Wow, what a few days! I must be a sucker for punishment, as this was by far the biggest change I’ve ever made to my website. I certainly learnt a few new things, but there were quite a few challenges too. This is a summary of what I did:
- Hosting change – I moved away from DigitalOcean to HostWorld (VPS-3 package). Both are VPS providers, and certainly DigitalOcean is fast, but their costs are a bit prohibitive for me where I need to add more storage etc. So a noticed a while back someone had recommended HostWorld, and there I could save about 30% with double the RAM and a good 50% more disc storage.
- Hosting technology change – I was using Softaculous scripting as a sort of panel manager to install and upgrade all the services I ran. It generally worked very well, and included e-mail hosting, but it duplicates PHP and some other stuff, so depending on whether you are working via it or the command line, you have to be very careful what version of PHP you are running otherwise it can break things. My Drupal’s compose and drush commands ended up getting really broken, and I had to keep fixing it. Moving from Drupal 8 to 9 became impossible, and Drupal 8 was now at end of life. Although Softaculous is only $2 pm I thought maybe I should also try a change of technology on that front… so I decided to try running all my hosting services in separate docker containers. This took an entire day to get right (with wanting to have one shared MariaDB database for all my containers) as all the tutorials and videos mostly show single service setups. So I learnt a lot on this front and intend to do a video and post dedicated to just this factor. It was not all roses and sunshine though as I lost about 2 days trying to figure out how to rehost my e-mail, but I had a lot of complications with using the same base URL between my mail server and website, so had to abandon that for now. The main advantages for me with going with docker containers are, they are self-contained with everything they need to run, so I’m expecting (hoping) that updates will be easier and way quicker, and of course also that I have Nginx Proxy Manager now playing a central gatekeeper as far as managing access and redirects goes. They should also be easier in future to be migrated to other hosting providers.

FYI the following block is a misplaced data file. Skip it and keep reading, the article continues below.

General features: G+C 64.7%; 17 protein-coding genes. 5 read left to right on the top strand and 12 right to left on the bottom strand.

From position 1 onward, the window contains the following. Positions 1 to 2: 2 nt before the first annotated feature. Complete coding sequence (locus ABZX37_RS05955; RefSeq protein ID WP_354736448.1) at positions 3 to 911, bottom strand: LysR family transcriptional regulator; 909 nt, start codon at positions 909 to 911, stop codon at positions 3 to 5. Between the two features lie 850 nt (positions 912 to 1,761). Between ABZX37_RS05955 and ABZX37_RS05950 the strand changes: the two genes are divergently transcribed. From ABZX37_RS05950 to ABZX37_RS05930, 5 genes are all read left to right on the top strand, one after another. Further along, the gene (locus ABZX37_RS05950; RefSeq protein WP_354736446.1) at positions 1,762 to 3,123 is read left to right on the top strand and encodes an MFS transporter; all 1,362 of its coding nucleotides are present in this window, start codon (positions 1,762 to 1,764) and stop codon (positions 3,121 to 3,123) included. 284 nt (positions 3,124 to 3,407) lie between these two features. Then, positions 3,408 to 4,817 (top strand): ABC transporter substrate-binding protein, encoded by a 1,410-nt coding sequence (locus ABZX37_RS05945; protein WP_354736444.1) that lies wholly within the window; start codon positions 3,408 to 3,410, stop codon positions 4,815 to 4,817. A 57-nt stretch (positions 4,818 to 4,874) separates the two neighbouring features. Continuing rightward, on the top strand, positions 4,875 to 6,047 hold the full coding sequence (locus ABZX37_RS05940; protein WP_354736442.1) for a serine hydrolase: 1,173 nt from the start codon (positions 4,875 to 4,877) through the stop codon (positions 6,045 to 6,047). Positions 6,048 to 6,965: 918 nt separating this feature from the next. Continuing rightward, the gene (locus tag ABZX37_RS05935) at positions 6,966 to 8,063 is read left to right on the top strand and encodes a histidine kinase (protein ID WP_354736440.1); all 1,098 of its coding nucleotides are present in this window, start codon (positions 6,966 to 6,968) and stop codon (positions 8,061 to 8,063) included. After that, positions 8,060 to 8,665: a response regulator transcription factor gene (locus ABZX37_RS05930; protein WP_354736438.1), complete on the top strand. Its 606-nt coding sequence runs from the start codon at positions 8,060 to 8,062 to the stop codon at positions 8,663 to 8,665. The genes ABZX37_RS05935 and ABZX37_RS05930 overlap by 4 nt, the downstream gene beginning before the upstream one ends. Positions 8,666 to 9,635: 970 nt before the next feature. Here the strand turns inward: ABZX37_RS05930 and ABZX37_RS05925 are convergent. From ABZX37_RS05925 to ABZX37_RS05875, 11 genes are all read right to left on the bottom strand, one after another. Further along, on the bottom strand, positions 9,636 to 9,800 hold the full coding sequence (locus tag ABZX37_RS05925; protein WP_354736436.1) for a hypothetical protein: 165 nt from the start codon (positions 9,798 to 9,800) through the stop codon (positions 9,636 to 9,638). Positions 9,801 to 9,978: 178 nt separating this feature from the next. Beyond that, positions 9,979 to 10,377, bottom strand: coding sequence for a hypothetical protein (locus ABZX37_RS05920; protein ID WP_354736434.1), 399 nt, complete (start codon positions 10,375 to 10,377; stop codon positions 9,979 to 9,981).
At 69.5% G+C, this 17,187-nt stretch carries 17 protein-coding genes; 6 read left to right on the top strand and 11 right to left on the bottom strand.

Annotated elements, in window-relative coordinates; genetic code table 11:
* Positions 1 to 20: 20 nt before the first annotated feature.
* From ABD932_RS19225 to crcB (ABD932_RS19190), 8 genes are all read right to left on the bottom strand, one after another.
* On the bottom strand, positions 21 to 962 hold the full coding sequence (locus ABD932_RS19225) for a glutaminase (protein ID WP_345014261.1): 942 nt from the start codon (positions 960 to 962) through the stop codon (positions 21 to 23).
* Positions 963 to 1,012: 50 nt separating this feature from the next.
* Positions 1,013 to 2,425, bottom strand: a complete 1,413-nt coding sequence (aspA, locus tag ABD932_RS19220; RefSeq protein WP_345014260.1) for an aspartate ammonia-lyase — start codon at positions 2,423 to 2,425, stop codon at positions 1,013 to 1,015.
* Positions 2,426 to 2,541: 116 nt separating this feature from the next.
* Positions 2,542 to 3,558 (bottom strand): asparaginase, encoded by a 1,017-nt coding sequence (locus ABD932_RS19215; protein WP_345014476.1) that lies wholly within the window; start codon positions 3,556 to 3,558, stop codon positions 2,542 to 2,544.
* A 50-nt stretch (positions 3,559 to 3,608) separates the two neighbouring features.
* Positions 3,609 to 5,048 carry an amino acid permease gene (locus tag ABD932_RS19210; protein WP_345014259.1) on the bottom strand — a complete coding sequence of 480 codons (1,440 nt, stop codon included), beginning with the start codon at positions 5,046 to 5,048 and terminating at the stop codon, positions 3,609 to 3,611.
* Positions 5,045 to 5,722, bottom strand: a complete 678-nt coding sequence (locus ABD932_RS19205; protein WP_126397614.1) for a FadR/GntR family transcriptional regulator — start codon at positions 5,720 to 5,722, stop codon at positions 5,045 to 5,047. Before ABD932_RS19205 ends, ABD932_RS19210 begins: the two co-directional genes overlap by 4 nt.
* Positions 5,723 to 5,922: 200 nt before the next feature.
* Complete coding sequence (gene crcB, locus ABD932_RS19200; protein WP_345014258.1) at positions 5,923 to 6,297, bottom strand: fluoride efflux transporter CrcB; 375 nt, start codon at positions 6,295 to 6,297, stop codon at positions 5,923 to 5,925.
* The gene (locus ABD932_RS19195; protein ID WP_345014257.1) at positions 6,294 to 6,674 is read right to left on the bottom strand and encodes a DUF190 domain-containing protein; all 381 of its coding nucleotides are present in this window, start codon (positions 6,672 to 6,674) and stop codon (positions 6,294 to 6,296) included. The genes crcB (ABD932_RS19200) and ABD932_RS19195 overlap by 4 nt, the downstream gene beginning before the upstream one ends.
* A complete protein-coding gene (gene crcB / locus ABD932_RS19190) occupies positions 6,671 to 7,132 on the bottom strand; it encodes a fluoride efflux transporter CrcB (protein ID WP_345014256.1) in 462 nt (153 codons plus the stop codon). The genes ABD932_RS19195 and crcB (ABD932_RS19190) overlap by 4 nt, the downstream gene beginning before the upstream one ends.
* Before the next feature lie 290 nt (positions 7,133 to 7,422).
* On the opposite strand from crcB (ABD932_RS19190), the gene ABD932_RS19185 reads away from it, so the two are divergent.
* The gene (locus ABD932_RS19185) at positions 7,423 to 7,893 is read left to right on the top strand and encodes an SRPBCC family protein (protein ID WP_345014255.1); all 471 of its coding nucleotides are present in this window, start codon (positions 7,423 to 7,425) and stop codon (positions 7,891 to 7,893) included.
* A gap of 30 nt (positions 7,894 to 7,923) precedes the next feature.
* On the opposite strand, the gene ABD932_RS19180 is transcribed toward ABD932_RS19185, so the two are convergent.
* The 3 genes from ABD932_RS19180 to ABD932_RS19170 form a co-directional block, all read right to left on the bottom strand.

- Content Management System change – I was on WordPress way back in 2018 (as I found out from finding my old remote backups in DropBox) and I had migrated to Drupal for speed and flexibility (and of course I love to try new things), but like I said, the upgrades were becoming a nightmare. Drupal itself worked well, and I was very happy with it, but I had to decide whether to try running it in a container, or rather jump back to WP. I decided on the latter and bought an extension that did the conversion for me into a WP site. I spent another day or so getting the right plugins and doing the more notable fixes that needed to be done. It’s actually good to be back on WordPress, as there is a plugin for everything, although I do note that very few of the better ones are now truly fully free.
So apart from the learning curve needed to go from 15% docker knowledge to 50%, the usual problem with switching my domain name away from one provider to another also reared its head. It did not really result in any significant website downtime, but many may have noticed some images were not loading while the WP was resolving to a secondary domain name for a while. Once the DNS had settled down, and I set WP back to it’s primary domain name, it all looked good.
So what remains, is still some tweaking and tidying up (especially for the formatting of my big open source repository page), and I also need to finish spinning up my NextCloud, Wallabag, Webtrees, etc sites. My photos site is still live at the old hosting on its original domain name, and I need to set aside a day to a start testing it’s import.
#technology #sitemigration #docker #wordpress #VPS